• 6. Case O-4 11:15 – 11:45 AM Rhabdomyolysis with acute renal failure and severe hypothermia in a 15-year-old obese boy Se Jin Park, Jae Il Shin, Ji Hong Kim, Jae Seung Lee The Institute of Kidney Disease, Department of Pediatrics, Yonsei University College of Medicine, Seoul, Korea Pathological commentary: None Chairperson: Dr. Kenichi Satomura (Osaka Medical Center and Research Institute for Maternal and Child Health) Case O-5 11:45 AM – 12:15 PM The regulatory mechanism of TRPC6 activation by FSGS-causing mutations Shoichiro Kanda1,2, Yutaka Harita1,2,5, Takashi Sekine2,6, Yoshio Shibagaki3, Takashi Igarashi2, Takafumi Inoue4, Seisuke Hattori1,3 Division of Cellular Proteomics (BML), Institute of Medical Science, Tokyo1 Department of Pediatrics, University of Tokyo, Tokyo2 Dept of Biochemistry, School of Pharmaceutical Sciences, Kitasato University, Tokyo3. Dept of Life Sci and Med Bioscience, Faculty of Science and Engineering, Waseda Univ, Tokyo4 Dept of Molecular Biology, Yokohama City Univ, Graduate School of Med Science, Kanagawa5 Pathological commentary: None Chairperson: Dr. Su Yung Kim (Pusan National University Yangsan Children’s Hospital) Lunch and Business meeting 12:15 – 13:30 PM Poster presentation 13:30 PM – 15:00 PM Chairperson: Dr. Il Soo Ha (Seoul National University Children’s Hospital) Chairperson: Dr. Yoshitsugu Kaku (Fukuoka Children’s Hospital) Case O-6 15:00 – 15:30 PM A Case of systemic amyloidosis associated with cyclic neutropenia Hyun Kyung Lee1, Kyoung Hee Han1, Yun Hye Jung1, Hee Gyoung Kang1, Il Soo Ha1, Hae Il Cheong1, Yong Choi2 Department of Pediatrics, Seoul National University Children's Hospital, Seoul, Korea1 Department of Pediatrics, HaeUnDae Paik Hospital, Busan, Korea2 Pathological commentary: Dr. Kyung Chul Moon (Seoul National University Hospital) Chairperson: Dr. Kenichi Miura (The University of Tokyo) 6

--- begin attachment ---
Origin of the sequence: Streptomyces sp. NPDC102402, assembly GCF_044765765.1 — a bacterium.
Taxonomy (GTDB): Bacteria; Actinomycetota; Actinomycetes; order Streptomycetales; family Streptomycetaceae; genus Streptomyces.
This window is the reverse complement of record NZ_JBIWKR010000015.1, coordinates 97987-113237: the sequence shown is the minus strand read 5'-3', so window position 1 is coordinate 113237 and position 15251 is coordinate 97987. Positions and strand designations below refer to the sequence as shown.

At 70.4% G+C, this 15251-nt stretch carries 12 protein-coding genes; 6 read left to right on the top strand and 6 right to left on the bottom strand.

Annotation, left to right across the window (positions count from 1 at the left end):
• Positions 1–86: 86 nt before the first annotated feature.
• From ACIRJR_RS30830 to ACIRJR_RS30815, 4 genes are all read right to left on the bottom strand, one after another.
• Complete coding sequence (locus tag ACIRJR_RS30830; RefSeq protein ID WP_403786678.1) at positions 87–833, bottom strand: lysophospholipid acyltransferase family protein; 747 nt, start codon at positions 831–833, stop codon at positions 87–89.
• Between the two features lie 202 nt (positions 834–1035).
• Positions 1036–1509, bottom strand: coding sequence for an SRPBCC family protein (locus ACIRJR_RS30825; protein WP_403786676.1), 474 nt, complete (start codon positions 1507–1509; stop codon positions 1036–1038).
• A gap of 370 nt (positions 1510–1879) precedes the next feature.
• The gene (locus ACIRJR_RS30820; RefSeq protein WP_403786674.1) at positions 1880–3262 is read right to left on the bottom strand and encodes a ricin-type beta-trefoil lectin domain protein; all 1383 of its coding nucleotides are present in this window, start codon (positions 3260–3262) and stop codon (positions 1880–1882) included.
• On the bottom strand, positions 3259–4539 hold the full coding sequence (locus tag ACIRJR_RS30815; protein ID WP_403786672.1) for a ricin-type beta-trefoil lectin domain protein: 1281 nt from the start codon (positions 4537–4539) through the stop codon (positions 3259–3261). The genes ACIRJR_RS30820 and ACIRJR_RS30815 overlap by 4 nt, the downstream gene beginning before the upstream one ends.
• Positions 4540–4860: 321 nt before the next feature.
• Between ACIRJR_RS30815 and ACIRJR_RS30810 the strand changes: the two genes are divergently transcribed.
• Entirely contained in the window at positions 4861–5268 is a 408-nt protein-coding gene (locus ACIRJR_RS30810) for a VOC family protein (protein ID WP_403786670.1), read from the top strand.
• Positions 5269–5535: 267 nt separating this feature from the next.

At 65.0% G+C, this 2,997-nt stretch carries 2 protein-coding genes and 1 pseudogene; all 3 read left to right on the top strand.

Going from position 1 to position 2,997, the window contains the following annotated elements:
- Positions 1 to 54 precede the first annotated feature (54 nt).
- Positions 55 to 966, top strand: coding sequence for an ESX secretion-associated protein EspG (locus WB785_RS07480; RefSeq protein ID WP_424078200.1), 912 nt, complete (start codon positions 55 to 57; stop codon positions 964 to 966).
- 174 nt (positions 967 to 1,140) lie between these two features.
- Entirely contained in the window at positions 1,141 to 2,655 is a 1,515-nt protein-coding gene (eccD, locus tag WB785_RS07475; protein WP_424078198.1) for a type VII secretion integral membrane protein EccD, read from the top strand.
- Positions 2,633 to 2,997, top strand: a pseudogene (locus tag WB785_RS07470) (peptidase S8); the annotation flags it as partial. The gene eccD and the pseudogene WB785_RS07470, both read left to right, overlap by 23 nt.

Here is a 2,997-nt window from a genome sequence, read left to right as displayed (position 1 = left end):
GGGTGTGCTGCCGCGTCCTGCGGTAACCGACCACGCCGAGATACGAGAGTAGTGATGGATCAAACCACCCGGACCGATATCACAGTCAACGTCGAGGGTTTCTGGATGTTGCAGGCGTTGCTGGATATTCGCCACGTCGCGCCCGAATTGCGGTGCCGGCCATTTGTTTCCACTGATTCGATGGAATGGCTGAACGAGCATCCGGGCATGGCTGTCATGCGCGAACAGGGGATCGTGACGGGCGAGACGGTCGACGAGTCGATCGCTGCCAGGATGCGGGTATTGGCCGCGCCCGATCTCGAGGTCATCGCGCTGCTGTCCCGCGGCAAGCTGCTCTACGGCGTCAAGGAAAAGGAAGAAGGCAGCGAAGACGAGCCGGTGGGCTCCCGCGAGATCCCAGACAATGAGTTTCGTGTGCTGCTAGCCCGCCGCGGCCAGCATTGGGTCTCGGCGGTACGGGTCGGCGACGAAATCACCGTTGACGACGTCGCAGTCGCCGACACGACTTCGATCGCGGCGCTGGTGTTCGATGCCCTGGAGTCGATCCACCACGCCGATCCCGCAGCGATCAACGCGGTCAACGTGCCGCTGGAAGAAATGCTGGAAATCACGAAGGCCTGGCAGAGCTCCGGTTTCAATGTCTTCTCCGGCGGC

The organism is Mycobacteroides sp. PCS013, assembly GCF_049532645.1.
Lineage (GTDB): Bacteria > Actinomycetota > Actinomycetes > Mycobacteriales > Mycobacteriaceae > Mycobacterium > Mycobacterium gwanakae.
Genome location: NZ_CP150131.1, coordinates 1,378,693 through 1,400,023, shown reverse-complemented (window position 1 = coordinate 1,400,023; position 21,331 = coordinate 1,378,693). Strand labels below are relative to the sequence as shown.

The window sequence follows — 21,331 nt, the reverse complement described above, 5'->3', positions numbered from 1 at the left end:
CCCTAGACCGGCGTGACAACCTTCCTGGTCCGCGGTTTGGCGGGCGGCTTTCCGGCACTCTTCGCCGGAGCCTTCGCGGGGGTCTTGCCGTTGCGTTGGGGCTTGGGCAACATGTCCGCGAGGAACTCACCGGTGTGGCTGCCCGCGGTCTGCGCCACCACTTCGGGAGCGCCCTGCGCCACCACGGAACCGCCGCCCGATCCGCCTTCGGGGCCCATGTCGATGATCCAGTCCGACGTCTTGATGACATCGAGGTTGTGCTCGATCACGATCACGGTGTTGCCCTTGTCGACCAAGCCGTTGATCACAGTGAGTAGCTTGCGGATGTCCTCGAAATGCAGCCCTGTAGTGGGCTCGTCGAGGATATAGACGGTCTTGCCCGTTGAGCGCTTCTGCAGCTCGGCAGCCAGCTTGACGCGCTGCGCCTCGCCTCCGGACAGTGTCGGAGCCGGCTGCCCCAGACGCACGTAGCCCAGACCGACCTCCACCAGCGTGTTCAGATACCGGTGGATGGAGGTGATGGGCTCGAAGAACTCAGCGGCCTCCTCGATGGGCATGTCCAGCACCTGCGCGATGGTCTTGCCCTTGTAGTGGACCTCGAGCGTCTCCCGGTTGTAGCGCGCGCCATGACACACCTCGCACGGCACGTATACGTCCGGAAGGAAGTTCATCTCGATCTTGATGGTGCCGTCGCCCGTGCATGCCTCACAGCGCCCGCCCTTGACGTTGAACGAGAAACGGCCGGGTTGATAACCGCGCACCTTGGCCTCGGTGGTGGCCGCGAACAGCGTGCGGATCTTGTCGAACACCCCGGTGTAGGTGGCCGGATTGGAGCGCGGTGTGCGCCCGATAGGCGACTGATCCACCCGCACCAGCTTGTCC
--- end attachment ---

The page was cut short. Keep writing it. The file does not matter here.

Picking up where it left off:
• 7. Case O-7 15:30 – 16:00 PM Rapid deterioration of renal function owing to thrombotic microangiopathy in a boy with systemic lupus erythematosus and antiphospholipid syndrome Shunsuke Noda1, Koichi Kamei1, Akiko Tsutsumi1, Tomohiro Udagawa1, Masao Ogura1, Nakagawa Satoshi2, Kentaro Matsuoka3, Itou Shuichi1 Department Nephrology and Rheumatology1, Department of Intensive Care2 Department of Pathology3, National Center for Child Health and Development Pathological commentary: Dr. Hiroshi Kitamura (Chiba-east National Hospital) Chairperson: Dr. Ja Wook Koo (Sanggye Paik Hospital) Case O-8 16:00 – 16:30 PM Renal amyloidosis in a child with non-cystic fibrosis related bronchiectasis Eun Ae Yang, Dong Won Lee, Myung Chul Hyun, Cheol Woo Ko, Min Hyun Cho Department of Pediatrics, Kyungpook National University School of Medicine, Pathological commentary: Dr. An Na Seo (Kyungpook National University) Chairperson: Dr. Hiroshi Saito (Nihon University) Closing address 16:30 – 16:40 PM Dr. Yong Hoon Park (Yeungnam University) Banquet at YoSeok-Gung 18:00 - Welcoming address Dr. Yong Hoon Park Congratulatory address Dr. Yuhei Ito Awarding ‘Hiroto prize’ Dr. Shori Takahashi and Dr. Yong Hoon Park Proposal of a toast Dr. Pyung Kil Kim 7